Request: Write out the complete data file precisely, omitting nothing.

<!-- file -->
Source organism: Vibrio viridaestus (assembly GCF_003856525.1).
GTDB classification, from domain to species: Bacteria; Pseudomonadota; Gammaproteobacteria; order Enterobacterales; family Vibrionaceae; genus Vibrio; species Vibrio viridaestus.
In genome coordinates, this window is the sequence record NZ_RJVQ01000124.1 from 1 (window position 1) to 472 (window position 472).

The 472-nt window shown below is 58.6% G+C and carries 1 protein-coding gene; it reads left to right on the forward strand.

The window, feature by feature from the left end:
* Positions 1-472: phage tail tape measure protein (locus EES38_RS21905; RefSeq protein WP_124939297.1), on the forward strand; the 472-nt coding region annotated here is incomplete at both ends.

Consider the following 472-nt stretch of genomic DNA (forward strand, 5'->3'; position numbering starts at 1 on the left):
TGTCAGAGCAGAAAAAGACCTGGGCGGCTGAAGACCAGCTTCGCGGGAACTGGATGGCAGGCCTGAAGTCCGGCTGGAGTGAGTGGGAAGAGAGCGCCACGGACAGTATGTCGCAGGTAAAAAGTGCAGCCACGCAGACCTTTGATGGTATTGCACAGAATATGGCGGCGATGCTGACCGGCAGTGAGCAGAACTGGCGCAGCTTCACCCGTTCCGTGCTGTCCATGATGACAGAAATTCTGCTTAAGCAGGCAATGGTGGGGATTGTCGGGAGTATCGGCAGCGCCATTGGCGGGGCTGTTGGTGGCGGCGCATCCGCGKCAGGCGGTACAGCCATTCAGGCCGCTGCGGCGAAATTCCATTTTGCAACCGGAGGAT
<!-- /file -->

Source organism: Vibrio viridaestus (assembly GCF_003856525.1).
GTDB classification, from domain to species: Bacteria; Pseudomonadota; Gammaproteobacteria; order Enterobacterales; family Vibrionaceae; genus Vibrio; species Vibrio viridaestus.
In genome coordinates, this window is the sequence record NZ_RJVQ01000124.1 from 1 (window position 1) to 472 (window position 472).

The 472-nt window shown below is 58.6% G+C and carries 1 protein-coding gene; it reads left to right on the forward strand.

The window, feature by feature from the left end:
* Positions 1-472: phage tail tape measure protein (locus EES38_RS21905; RefSeq protein WP_124939297.1), on the forward strand; the 472-nt coding region annotated here is incomplete at both ends.

Consider the following 472-nt stretch of genomic DNA (forward strand, 5'->3'; position numbering starts at 1 on the left):
TGTCAGAGCAGAAAAAGACCTGGGCGGCTGAAGACCAGCTTCGCGGGAACTGGATGGCAGGCCTGAAGTCCGGCTGGAGTGAGTGGGAAGAGAGCGCCACGGACAGTATGTCGCAGGTAAAAAGTGCAGCCACGCAGACCTTTGATGGTATTGCACAGAATATGGCGGCGATGCTGACCGGCAGTGAGCAGAACTGGCGCAGCTTCACCCGTTCCGTGCTGTCCATGATGACAGAAATTCTGCTTAAGCAGGCAATGGTGGGGATTGTCGGGAGTATCGGCAGCGCCATTGGCGGGGCTGTTGGTGGCGGCGCATCCGCGKCAGGCGGTACAGCCATTCAGGCCGCTGCGGCGAAATTCCATTTTGCAACCGGAGGAT